The Serina ridge slope is particularly rich in springs, and several, like this example, are located along or near the Mercatorum Way.
Dedicated to Our Lady of the Holy Rosary of Pompeii, it was built in 1890 and restored in 1925.
Located on the Mercatorum Way, more specifically at the junction with the path leading to the Ascensione district, it is part of the parish of San Lorenzo. Trafficanti once numbered over a hundred inhabitants. It had a bakery and an inn. The locality is famous for the house where the Capuchin friar Cecilio Maria was born.
Baptised Pietro Antonio, he was born in 1885 into Lorenzo Cortinovis’ and Angela Gherardi’s family, farmers. Piero Antonio was the seventh of eight brothers and sisters, all extremely religious. His devotion was evident from his earliest years. Joining a number of monasteries, he performed various religious offices. Called to arms during the First World War, he was discharged for health reasons. The experience was difficult, but it further strengthened his faith, to the point that the serenity with which he carried out his duties was an example to soldiers and military leaders. He died in Bergamo in 1984. The process for his beatification is currently ongoing.
A particularly fine artefact, consisting of three basins, each with its own function: watering trough for animals, wash basin, and drainage basin.
Another rustic spring located a few steps from the Mercatorum Way.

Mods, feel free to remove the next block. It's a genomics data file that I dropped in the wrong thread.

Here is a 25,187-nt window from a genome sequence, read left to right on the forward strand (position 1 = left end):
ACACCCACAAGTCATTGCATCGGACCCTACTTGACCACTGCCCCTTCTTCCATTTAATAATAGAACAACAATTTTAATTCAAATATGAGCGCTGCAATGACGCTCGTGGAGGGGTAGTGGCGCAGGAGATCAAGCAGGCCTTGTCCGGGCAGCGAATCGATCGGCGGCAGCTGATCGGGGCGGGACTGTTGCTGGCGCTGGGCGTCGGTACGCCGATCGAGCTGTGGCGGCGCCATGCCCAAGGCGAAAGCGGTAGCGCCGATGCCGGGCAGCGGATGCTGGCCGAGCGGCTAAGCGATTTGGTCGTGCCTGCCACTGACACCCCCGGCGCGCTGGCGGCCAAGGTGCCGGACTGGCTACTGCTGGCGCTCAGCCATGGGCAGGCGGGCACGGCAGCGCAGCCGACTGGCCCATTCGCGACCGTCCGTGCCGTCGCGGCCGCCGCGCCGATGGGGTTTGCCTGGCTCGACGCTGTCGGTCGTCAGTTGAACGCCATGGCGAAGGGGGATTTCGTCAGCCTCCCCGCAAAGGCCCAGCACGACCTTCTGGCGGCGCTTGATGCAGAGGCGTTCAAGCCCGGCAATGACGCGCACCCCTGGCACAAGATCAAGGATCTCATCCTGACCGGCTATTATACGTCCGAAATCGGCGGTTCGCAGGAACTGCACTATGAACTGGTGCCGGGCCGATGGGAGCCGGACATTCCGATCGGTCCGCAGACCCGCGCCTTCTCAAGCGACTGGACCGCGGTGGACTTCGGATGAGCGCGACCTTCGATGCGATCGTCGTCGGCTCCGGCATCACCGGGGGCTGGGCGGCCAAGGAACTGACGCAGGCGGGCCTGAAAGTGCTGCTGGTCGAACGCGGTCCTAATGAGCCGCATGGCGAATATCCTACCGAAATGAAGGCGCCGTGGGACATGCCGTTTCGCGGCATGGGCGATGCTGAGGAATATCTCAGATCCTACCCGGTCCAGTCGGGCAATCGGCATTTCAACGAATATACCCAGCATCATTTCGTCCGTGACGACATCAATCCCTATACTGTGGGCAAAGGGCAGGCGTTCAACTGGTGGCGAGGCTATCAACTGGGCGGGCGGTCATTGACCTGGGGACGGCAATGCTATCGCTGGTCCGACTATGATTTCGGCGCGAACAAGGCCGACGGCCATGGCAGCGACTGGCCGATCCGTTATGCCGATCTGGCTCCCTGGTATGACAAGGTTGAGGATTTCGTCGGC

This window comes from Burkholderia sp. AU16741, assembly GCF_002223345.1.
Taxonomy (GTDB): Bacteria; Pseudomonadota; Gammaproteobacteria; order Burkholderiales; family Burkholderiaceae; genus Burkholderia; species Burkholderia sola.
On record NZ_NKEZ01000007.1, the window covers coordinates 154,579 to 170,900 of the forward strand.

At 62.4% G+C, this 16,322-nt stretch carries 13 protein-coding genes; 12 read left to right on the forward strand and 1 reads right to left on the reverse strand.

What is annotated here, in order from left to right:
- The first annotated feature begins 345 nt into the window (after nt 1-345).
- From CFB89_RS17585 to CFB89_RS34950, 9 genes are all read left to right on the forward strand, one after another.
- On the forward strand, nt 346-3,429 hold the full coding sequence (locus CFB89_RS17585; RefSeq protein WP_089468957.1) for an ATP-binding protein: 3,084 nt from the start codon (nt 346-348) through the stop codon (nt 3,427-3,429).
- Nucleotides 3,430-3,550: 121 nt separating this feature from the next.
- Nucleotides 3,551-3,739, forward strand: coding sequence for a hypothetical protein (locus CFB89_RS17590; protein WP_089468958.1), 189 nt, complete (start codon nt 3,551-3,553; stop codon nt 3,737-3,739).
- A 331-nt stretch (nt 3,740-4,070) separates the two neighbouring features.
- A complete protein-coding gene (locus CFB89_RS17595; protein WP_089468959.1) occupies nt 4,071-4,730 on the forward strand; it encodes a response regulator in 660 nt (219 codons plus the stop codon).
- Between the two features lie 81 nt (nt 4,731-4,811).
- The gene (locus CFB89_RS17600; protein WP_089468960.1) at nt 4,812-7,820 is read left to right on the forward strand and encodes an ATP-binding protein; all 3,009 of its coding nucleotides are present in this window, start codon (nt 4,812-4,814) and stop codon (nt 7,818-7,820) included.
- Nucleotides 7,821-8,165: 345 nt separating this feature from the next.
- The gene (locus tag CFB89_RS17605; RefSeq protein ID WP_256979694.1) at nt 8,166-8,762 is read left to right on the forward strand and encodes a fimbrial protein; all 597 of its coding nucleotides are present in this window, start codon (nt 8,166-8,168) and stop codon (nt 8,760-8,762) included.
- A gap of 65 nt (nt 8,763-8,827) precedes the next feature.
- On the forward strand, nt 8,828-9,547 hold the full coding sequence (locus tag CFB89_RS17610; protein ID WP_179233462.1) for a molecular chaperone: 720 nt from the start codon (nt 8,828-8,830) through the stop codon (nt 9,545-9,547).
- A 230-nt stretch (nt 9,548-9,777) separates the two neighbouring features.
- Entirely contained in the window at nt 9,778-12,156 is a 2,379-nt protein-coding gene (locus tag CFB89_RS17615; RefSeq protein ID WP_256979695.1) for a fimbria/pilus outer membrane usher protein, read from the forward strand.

This shrine is situated in a beautiful environmental setting near the Nespello district. It celebrates the Madonna of the Snow, depicted in a painting in the presbytery, but there is no documentation on any prodigious events that originally prompted devotion. The original oratory, mentioned in Borromeo’s apostolic visit (1575) was renovated several times, and it was rebuilt in 1924. Inside there are several works, including a Deposition by an unknown artist.
The water emerges from the rock by means of skilful work on conduits; it flows into an artistic well surrounded by stone seats and then irrigates a well-equipped garden, accessible by means of steps.
According to late 19th-century chorographical reports, the Costa Serina area was rich “in extensive pastures, utilised during the season of upland alpine grazing by herds of cattle from lowland regions, therefore dairy products are made here.” Along the road to Tagliata, the agricultural landscape retains its character with pastures, woodlands and some old rural buildings, used as stables and barns.
The basin, probably of 18th-century origin, divided into a drinking trough and wash-basin, has a spout decorated with a stone mask.
This hamlet takes its name from the fact that it is “cut” into two parts by the road that runs through it. It has just six inhabitants, but the district has an important history, as it is located on the original Mercatorum Way. In former times, it had its own administration, a cemetery at Ponticello, a church at Córegn and a vicarage. The location also had a factory and a kiln with a clay quarry for firing cóp, the local name for roofing tiles, and bricks.
On the ruins of an older chapel, formerly dedicated to Santa Maria Addolorata (Our Lady of Sorrows), the small church currently visible in Tagliata was built in 1836. Very simple, it has a small bell tower with three bells. Inside, above the altar, a statue of Our Lady of Sorrows is venerated. Also worth noting are the rustic buildings behind the church with pointed and round-arched portals.